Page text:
The West Herts Hospitals NHS Trust has been ordered to pay out almost the equivalent of three ward nurse salaries for its negligence in dealing with asbestos exposure among its workers.
At a hearing in St Albans Crown Court this morning, the Trust which runs Watford, Hemel Hempstead and St Albans hospitals was ordered to pay almost £90,000 in fines and costs as a result of the failings, which took place over an 11-year period to 2011.
The financial penalty comes on top of the £1.6 million spent on safely removing and managing asbestos at one of the Trust’s sites in Watford.
According to chief executive Samantha Jones, the Trust also plans to spend a further £500,000 over the course of this year to make the site safe.
Colin McCaul QC, defending, told the court at an earlier hearing that every pound spent on a fine could be used for frontline services at the hospitals.
The Trust is this year running a deficit of £13,370,000 and it is now the case that no directors or members of the board are paid bonuses.
The mitigation document produced by the Trust revealed that any fine imposed by the court would have an adverse effect on the Trust’s ability to treat patients.
It reads: “Funds available to deliver services going forward are therefore likely to be restricted. To elaborate, it costs the Trust in the region of £25,000 to run a 30-bedded ward for one week.
“These costs will include clinical staffing costs, estates overheads such as heating and maintenance.”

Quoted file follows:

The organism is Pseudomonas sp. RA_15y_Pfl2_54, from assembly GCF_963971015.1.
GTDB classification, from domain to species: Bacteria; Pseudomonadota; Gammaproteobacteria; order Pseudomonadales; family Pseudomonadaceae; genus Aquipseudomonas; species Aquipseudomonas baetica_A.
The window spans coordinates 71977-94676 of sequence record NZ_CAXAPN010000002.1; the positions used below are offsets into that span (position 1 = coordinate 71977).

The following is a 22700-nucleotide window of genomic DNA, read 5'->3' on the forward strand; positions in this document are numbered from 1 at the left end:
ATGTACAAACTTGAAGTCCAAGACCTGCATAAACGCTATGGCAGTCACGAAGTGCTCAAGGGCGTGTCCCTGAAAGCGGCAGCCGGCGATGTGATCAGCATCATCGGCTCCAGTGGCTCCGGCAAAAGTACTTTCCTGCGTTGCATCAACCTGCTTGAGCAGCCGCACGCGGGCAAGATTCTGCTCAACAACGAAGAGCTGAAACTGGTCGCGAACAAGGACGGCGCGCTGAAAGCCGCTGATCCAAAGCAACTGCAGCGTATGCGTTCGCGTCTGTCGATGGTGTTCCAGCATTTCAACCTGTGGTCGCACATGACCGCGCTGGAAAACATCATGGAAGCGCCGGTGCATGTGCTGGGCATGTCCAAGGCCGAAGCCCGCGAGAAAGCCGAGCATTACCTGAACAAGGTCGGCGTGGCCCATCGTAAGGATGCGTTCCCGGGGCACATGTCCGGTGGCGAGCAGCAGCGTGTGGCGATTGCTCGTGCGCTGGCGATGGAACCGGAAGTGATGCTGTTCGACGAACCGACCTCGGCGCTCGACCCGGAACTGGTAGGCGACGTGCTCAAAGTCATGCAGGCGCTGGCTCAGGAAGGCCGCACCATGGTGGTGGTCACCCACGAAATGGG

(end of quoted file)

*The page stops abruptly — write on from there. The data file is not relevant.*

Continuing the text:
The document also explained that it costs the organisation around £50,000 to fund the provision of drugs to patients across all three hospital sites for one day.
The total costs of pharmaceutical supplies obtained by the Trust for the previous financial year was in the region of £18million.
The £90,000 penalty awarded today would be almost equivalent to the costs of three nurses’ salaries on a ward for a year.
Though the five health and safety breaches – to which the Trust pleaded guilty – pre-dated Ms Jones tenure at the top of the organisation, the chief executive has apologised and taken ‘full responsibility’ for the failings.
She said: “Asbestos is common in buildings of the age of our hospitals, but the court found that the Trust had not taken its responsibilities as seriously as it should have done in relation to the safe management of asbestos, and for that I apologise.
“Importantly, we have made significant changes in recent years to the way we manage and control asbestos across our hospitals, ensuring the risk of exposure is at the lowest possible level.”
While none of the 47 estate staff contacted who were involved in work at the site have contracted any condition, prosecutor Adam Payter said there is a real risk they may contract a disease in the future.
Exposure to asbestos at work can lead to contraction of the chronic lung condition asbestosis, and even the rare cancer mesothelioma.